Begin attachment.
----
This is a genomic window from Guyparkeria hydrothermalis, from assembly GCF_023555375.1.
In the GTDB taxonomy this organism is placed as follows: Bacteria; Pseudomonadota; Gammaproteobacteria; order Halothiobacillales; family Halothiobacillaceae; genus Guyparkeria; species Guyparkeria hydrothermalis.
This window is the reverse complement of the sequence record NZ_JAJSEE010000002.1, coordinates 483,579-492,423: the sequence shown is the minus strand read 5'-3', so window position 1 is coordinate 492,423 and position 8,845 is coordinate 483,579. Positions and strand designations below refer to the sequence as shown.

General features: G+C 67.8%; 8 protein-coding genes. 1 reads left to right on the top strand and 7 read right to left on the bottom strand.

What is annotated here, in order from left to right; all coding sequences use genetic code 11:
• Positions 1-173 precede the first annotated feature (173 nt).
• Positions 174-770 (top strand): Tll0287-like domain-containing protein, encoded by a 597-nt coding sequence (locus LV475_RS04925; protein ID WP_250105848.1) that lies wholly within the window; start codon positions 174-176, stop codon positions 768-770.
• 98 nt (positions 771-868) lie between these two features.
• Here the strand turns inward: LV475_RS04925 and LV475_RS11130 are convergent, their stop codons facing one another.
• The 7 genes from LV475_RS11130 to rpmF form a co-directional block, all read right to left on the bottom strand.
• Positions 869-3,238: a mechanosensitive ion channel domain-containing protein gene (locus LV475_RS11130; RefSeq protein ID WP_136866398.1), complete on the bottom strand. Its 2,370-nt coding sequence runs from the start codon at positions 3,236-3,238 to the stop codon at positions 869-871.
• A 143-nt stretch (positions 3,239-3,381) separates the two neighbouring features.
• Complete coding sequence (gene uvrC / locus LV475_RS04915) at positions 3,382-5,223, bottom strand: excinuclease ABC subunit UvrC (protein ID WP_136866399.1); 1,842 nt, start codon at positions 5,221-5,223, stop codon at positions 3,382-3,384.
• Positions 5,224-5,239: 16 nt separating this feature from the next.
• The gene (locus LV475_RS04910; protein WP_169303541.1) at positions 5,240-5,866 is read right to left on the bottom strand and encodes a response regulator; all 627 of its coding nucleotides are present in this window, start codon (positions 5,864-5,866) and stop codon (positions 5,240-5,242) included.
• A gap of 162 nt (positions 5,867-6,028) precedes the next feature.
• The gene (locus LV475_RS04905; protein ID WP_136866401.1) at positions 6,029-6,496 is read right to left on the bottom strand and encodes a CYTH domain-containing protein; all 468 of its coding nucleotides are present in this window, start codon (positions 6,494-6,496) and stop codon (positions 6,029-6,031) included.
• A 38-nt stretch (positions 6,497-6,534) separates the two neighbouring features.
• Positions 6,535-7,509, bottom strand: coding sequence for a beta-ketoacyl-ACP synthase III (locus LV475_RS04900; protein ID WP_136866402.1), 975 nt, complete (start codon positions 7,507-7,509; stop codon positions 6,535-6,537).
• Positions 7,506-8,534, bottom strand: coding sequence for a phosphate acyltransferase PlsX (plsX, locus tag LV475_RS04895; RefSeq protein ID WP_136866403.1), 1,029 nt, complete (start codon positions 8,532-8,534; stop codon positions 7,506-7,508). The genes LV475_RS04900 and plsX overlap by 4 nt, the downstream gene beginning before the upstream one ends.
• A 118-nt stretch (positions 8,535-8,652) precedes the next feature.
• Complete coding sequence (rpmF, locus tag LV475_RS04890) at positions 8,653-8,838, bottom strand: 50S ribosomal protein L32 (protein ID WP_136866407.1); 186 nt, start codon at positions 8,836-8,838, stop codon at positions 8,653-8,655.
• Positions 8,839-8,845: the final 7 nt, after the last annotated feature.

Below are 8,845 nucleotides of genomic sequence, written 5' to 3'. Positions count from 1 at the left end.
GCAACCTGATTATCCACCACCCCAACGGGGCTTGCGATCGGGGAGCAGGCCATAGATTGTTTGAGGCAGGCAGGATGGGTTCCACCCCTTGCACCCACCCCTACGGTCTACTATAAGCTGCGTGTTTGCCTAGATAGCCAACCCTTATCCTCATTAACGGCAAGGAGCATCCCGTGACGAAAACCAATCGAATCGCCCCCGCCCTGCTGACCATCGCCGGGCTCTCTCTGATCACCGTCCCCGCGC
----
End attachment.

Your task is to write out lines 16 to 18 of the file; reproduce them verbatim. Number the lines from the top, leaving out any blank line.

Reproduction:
• A gap of 162 nt (positions 5,867-6,028) precedes the next feature.
• The gene (locus LV475_RS04905; protein ID WP_136866401.1) at positions 6,029-6,496 is read right to left on the bottom strand and encodes a CYTH domain-containing protein; all 468 of its coding nucleotides are present in this window, start codon (positions 6,494-6,496) and stop codon (positions 6,029-6,031) included.
• A 38-nt stretch (positions 6,497-6,534) separates the two neighbouring features.